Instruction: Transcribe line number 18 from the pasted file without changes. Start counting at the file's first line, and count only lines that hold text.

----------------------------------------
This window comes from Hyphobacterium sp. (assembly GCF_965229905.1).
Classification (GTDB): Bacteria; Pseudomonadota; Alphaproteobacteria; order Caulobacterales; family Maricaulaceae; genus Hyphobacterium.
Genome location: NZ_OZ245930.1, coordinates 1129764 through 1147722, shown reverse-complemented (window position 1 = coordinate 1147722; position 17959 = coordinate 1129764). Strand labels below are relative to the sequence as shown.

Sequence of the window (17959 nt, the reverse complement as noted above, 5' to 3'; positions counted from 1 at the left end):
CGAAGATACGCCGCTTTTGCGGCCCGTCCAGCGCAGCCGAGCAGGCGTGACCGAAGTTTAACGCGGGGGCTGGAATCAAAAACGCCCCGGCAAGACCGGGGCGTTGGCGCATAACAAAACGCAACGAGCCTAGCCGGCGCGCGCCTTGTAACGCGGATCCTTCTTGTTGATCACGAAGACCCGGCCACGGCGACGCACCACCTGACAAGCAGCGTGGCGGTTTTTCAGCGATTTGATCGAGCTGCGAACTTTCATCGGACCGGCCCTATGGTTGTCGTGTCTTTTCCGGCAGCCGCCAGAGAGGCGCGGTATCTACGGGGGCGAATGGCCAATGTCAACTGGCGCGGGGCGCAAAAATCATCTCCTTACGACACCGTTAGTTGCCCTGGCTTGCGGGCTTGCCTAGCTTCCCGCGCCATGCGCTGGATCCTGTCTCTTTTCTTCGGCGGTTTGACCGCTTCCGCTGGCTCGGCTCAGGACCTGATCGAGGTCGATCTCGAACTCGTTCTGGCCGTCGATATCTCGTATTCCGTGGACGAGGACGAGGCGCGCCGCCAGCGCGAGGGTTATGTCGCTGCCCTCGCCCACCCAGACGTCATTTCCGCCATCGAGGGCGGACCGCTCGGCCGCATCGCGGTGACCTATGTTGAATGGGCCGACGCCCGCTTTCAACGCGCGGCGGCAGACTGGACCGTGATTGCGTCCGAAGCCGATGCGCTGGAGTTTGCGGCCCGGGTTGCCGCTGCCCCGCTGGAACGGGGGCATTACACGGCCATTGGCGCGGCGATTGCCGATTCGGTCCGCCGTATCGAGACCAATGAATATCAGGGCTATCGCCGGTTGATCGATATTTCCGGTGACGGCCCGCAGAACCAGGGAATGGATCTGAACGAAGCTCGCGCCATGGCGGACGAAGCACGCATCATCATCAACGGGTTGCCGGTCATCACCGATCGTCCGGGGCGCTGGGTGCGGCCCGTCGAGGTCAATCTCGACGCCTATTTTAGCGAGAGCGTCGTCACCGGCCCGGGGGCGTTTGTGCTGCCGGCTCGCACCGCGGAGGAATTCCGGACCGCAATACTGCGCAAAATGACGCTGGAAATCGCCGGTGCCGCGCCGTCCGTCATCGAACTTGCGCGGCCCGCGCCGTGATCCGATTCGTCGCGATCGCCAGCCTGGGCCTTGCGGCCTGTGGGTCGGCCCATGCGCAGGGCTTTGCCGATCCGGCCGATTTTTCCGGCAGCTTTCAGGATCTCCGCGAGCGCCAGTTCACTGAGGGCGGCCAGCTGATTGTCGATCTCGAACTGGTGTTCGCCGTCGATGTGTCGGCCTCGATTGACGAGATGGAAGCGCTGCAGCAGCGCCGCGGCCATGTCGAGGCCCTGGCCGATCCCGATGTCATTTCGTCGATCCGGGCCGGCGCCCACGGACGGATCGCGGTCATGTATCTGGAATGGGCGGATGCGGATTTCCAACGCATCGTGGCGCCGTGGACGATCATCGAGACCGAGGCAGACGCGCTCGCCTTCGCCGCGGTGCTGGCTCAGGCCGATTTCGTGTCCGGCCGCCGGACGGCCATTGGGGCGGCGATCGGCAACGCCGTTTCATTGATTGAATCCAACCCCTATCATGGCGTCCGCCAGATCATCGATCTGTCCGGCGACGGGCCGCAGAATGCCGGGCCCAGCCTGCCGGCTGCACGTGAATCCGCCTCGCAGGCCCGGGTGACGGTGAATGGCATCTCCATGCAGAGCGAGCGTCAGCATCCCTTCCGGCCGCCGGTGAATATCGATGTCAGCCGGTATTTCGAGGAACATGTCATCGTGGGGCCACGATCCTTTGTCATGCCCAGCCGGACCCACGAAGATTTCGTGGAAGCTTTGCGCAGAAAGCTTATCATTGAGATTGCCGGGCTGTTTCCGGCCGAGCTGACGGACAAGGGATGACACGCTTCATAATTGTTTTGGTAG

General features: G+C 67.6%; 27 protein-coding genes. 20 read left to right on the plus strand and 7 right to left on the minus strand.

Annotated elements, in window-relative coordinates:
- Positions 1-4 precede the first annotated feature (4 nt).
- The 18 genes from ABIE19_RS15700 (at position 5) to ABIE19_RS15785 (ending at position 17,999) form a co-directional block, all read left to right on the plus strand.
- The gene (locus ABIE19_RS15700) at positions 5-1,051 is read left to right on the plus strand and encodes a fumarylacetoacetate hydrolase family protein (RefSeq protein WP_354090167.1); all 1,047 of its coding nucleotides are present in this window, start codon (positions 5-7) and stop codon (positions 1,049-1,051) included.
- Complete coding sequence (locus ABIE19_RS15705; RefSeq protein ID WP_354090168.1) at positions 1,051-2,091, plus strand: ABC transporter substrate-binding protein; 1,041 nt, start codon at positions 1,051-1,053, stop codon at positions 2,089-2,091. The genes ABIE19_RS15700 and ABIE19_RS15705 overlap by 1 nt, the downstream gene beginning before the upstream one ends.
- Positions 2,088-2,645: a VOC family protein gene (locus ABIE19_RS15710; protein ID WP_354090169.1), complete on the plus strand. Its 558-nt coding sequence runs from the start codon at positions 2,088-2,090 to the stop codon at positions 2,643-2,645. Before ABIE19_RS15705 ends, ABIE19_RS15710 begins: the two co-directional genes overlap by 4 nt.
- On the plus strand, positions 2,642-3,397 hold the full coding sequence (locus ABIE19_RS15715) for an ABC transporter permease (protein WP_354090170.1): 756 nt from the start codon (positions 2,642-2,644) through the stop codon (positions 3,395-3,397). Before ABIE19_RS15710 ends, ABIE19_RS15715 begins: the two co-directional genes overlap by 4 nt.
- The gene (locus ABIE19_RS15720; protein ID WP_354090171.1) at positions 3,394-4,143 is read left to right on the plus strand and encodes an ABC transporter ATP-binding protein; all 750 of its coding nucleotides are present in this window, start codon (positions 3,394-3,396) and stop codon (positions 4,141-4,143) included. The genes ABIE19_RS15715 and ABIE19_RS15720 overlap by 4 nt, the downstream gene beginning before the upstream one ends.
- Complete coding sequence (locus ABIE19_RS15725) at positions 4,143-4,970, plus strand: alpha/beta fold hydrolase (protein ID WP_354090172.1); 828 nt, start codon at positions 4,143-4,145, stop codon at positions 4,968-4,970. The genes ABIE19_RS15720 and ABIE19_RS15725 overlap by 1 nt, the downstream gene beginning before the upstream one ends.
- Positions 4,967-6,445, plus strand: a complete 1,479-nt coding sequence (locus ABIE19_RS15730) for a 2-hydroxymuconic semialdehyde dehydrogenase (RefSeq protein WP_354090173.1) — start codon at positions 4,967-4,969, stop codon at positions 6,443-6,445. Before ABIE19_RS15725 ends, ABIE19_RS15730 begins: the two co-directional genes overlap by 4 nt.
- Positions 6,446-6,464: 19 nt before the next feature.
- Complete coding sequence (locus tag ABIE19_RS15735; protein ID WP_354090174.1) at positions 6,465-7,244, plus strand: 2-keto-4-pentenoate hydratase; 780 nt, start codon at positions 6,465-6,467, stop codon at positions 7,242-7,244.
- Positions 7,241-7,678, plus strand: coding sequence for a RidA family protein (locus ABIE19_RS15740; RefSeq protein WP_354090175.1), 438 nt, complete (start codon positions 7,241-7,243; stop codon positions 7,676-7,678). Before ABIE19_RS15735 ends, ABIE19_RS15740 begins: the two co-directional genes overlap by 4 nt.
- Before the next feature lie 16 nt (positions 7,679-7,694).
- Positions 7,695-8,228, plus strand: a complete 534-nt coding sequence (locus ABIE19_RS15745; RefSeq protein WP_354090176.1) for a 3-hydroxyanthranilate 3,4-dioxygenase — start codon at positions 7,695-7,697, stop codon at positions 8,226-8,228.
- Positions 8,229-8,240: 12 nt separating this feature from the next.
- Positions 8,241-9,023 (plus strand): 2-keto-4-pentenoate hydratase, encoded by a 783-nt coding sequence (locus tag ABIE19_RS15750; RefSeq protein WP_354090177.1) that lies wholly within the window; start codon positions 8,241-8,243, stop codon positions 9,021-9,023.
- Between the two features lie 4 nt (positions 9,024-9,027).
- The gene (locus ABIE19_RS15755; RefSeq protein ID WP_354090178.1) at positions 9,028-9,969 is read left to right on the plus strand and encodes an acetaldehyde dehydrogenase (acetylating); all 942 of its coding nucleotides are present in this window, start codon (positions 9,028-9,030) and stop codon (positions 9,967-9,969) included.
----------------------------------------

- Complete coding sequence (locus tag ABIE19_RS15735; protein ID WP_354090174.1) at positions 6,465-7,244, plus strand: 2-keto-4-pentenoate hydratase; 780 nt, start codon at positions 6,465-6,467, stop codon at positions 7,242-7,244.